“Michael Hudson is surely the most innovative, and in my view, the most important economic historian of the last half century. This is the consummate product of 30 years of research on the history of a subject that could not be more important to our own situation today. We like to use the expression words “ancient history” as a code-word for “of no possible relevance to matters of consequence today.” This book clearly demonstrates that nothing could be further from the truth. If we don’t take heed, ancient history is likely to engulf us in ways that will shatter our complacency in the most disastrous of ways. Hudson is giving us a desperately needed warning, and we would do well to pay very close attention.” — David Graeber, Professor of Anthropology at the London School of Economics, author of the international bestseller Debt: The First 5,000 Years
“As someone in the leadership of the international Jubilee 2000 campaign, I have always believed that the Judaic and Christian principle of Jubilee – the periodic correction of economic imbalances – was a principle of social justice deeply embedded in the human psyche. Michael Hudson’s excavation of the ancient historical roots of the Jubilee, Sabbath or sabbatical principle, common to all the Abrahamic faiths, makes this book an essential read for those that want to deepen their understanding of the world’s great religions. His account of the evolution of creditor-debtor relationships, as well as of the development of the rate of interest in ancient Assyria makes this book of particular relevance to historians of western economic thought and practice. But above all, Hudson’s book reminds us that human history is littered with bitter struggles between debtors and their creditors, between the landed and the landless, and between workers and rentiers. And that the struggle continues.” — Ann Pettifor, Political Economist, Director of PRIME, Economic Adviser to Jeremy Corbyn and the British Labour Party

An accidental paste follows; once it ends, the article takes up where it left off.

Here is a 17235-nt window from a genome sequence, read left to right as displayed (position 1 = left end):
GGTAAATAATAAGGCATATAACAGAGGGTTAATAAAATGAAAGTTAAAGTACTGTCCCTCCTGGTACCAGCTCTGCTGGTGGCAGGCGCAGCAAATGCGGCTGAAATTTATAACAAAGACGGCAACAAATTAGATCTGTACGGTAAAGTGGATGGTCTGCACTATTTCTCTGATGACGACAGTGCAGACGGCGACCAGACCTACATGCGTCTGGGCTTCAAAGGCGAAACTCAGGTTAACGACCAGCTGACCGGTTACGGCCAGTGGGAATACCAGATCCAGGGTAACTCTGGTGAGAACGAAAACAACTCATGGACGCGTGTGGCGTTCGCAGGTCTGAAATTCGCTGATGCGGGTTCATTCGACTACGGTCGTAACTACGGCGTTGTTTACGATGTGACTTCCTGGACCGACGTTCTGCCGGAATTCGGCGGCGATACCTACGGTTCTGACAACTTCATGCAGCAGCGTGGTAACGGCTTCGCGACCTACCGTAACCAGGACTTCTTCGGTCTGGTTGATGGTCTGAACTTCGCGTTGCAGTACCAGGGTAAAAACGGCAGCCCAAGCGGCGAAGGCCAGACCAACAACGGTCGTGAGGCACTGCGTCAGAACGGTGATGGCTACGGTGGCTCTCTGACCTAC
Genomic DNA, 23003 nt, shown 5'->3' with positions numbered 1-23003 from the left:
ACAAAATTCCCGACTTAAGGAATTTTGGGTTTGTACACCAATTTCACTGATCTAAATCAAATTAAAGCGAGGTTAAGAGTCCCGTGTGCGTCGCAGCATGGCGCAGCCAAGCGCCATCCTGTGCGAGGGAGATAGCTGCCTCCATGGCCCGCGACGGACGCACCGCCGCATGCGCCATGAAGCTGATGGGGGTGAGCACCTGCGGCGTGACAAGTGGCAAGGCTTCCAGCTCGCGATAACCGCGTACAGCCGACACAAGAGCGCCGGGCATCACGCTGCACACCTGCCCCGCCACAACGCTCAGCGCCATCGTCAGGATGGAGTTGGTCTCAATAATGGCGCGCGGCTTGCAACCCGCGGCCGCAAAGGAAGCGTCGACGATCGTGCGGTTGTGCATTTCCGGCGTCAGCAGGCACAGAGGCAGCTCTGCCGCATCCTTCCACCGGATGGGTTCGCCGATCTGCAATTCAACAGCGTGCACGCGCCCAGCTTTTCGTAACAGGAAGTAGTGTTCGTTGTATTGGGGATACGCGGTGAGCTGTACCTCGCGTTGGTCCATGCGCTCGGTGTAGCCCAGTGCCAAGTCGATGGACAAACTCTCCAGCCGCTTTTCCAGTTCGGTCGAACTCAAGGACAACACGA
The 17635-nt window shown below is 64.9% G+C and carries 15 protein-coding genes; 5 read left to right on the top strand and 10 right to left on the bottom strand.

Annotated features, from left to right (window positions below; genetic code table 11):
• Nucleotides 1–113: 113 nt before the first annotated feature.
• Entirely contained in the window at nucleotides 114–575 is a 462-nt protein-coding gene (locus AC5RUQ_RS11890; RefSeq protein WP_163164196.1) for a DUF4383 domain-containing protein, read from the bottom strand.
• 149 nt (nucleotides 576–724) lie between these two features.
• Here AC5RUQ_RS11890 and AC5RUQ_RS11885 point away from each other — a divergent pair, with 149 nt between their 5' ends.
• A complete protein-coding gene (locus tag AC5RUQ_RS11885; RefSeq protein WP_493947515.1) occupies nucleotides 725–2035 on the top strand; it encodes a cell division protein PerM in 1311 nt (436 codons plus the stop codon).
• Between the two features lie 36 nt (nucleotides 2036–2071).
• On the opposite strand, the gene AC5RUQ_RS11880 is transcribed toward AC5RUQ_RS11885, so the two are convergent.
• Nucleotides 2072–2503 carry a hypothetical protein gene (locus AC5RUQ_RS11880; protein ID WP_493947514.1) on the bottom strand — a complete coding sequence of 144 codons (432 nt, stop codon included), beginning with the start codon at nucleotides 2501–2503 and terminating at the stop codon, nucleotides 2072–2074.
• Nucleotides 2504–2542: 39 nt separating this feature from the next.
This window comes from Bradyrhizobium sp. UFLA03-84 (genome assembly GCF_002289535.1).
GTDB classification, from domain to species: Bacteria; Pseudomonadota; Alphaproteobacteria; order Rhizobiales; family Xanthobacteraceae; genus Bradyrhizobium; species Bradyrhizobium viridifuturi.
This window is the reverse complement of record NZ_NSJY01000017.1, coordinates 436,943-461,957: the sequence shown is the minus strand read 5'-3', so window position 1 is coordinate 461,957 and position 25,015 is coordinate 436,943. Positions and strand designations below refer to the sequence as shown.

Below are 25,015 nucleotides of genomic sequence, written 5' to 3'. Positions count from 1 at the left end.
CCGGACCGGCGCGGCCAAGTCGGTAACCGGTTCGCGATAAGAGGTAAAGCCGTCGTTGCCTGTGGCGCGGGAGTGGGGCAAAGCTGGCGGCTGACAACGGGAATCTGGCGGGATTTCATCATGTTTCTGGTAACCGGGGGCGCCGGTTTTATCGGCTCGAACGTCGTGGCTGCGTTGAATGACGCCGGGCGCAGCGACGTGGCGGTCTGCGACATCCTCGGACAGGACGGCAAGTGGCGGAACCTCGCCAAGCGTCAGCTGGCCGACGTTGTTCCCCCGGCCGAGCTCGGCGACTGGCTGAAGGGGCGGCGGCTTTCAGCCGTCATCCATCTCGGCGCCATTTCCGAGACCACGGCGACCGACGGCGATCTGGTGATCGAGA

“Michael Hudson reveals the real meaning of “Forgive us our sins.” It has far more to do with throwing the moneylenders out of the Temple than today’s moneylenders would like you to know.” — Steve Keen, Economist, Head of the School of Economics, Politics, and History at Kingston University, Revere Award for Economics winner for being the economist who first and foremost cogently warned the world of the coming 2008 Global Financial Collapse
“Michael Hudson is the best economist in the world… Readers often ask me how they can learn economics. My answer is to spend many hours with Hudson’s books. You will understand economics better than any Nobel Prize-winning economist.” — Paul Craig Roberts, former under-secretary of the U.S. Treasury (Reagan Administration) and author of The Failure of Laissez Faire Capitalism and Economic Dissolution of the West